Of course, as a cancer survivor, I was livid. I couldn’t even come up with a way to describe how his words made me feel other than, “KMA – kiss my ass.”
As I read his blog post describing various ways to die, I still couldn’t form words to comment on it. Doctor Luis Bunel compared various end of life ways people die and chose cancer over dementia, sudden death, and organ failure. I understand he was contemplating ways to die and, at age 62, he may be closer to death than I am. We all contemplate how we want to leave this world, that’s a normal part of life, especially after passing the invisible, perceived halfway point of typical life expectancy.
The point is, Doctor Bunel, none of us gets to choose how we leave this earth, or when, (though some do by taking their own lives). By stating there’s a better way to die surely guarantees that won’t be how you get to the end of your line. I do believe that our wishes really aren’t considered when it’s our time to die. Death is an inevitability, sure. Being able to shove that inevitability back one more day is a gift.
I’ve buried way too many people I love because of cancer. Each of them fought what Doctor Bunel would term the best way to die. They fought with their own strength, they fought with medicine, and they fought, most of all, to stay with the people who love them.
“An even more horrible death,” he wrote, “is one that’s kept at bay by the miracles of modern medicine, a death that never ends. In the name of Hippocrates, doctors have invented the most exquisite form of torture ever known to man: survival.”
One more day with my brother would be worth everything, I guarantee you, doc, that I don’t think his parents, siblings, wife or kids would say otherwise. If my brother thought what he was enduring was torture, I guarantee you, he would never have said a word. He fought until his last breath to remain with us and if it was torture, he was willing to take it. Every. Single. Day. For one more moment.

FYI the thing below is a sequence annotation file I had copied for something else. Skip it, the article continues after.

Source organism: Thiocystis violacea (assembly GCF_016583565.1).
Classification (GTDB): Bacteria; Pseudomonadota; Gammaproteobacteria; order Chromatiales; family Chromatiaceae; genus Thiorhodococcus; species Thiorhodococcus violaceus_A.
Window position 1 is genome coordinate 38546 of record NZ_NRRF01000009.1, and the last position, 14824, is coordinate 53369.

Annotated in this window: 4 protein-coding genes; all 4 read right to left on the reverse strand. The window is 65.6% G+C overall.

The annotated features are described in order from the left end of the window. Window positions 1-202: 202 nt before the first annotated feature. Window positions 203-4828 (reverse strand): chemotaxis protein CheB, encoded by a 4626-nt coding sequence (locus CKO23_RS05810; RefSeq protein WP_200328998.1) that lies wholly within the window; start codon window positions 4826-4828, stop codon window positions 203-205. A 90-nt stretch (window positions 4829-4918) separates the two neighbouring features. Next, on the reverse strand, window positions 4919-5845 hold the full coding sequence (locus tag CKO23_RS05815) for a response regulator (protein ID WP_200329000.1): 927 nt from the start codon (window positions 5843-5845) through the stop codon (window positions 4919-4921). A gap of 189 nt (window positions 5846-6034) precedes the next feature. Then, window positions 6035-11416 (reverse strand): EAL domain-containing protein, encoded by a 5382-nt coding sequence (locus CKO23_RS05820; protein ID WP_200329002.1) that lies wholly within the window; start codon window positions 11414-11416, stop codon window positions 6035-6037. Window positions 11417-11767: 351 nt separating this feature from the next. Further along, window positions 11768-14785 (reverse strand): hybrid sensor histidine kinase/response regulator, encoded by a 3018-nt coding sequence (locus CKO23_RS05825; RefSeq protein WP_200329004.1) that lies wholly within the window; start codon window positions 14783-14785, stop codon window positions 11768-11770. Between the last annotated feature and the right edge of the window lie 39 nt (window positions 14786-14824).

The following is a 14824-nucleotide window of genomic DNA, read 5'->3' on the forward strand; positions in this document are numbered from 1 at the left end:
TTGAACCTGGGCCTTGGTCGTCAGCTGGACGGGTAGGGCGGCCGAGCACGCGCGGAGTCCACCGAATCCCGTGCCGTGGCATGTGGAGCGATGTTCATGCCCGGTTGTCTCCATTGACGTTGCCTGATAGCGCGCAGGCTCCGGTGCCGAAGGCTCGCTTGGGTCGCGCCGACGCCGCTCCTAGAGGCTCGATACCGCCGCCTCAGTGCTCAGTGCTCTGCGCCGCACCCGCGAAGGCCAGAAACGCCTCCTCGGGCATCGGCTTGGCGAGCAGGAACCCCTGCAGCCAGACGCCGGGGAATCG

Survival does not equal torture.
I know with my own cancer, I was nowhere near death. I didn’t have major organs failing because they were being eaten away from the inside. I am nearing four years cancer free, and while I do not see breast cancer making a comeback, I GUARANTEE you, Doctor Bunel, if it does, I will fight it with everything that is in me to do so. I will embrace the modern medicine, and if that one extra day is torture, I will celebrate it.
This morning, I saw on ESPN that Stuart Scott, a long time host of Sports Center, had passed away from cancer. His fight reminded me to never give up. He fought cancer for almost a decade. He FOUGHT it. He left behind two daughters, two daughters that I’m sure he felt the alleged torture was worth. Watching the tributes to him from his coworkers and friends brought me to tears. He inspired them in many ways and he will be missed.
None of us knows exactly when or how we will die. What we do with the time we have is important. It is not a great sin to want to live longer despite our quality of life if we want to live. Cancer treatment and research costing billions is not a cancer patient’s issue, it’s a larger issue of the greed and inefficiency of the healthcare system (that’s another post). Regardless of the cost, most people are not in a hurry to die, even if it’s painful, because most of us have something bigger than us to live for.
I’m still not completely calm about this article. I know it’s not personal, but yes, I took it very, very personally because the miracle of modern medicine let me have moments with my brother and mother that I wouldn’t have otherwise had. I also a member of a family of cancer survivors who are still here, living full lives, because of the advances in medicines that fight cancer, all of whom would agree those billions of dollars spent on cancer research are not wasted.
Survival does not equal torture. Not by a long shot.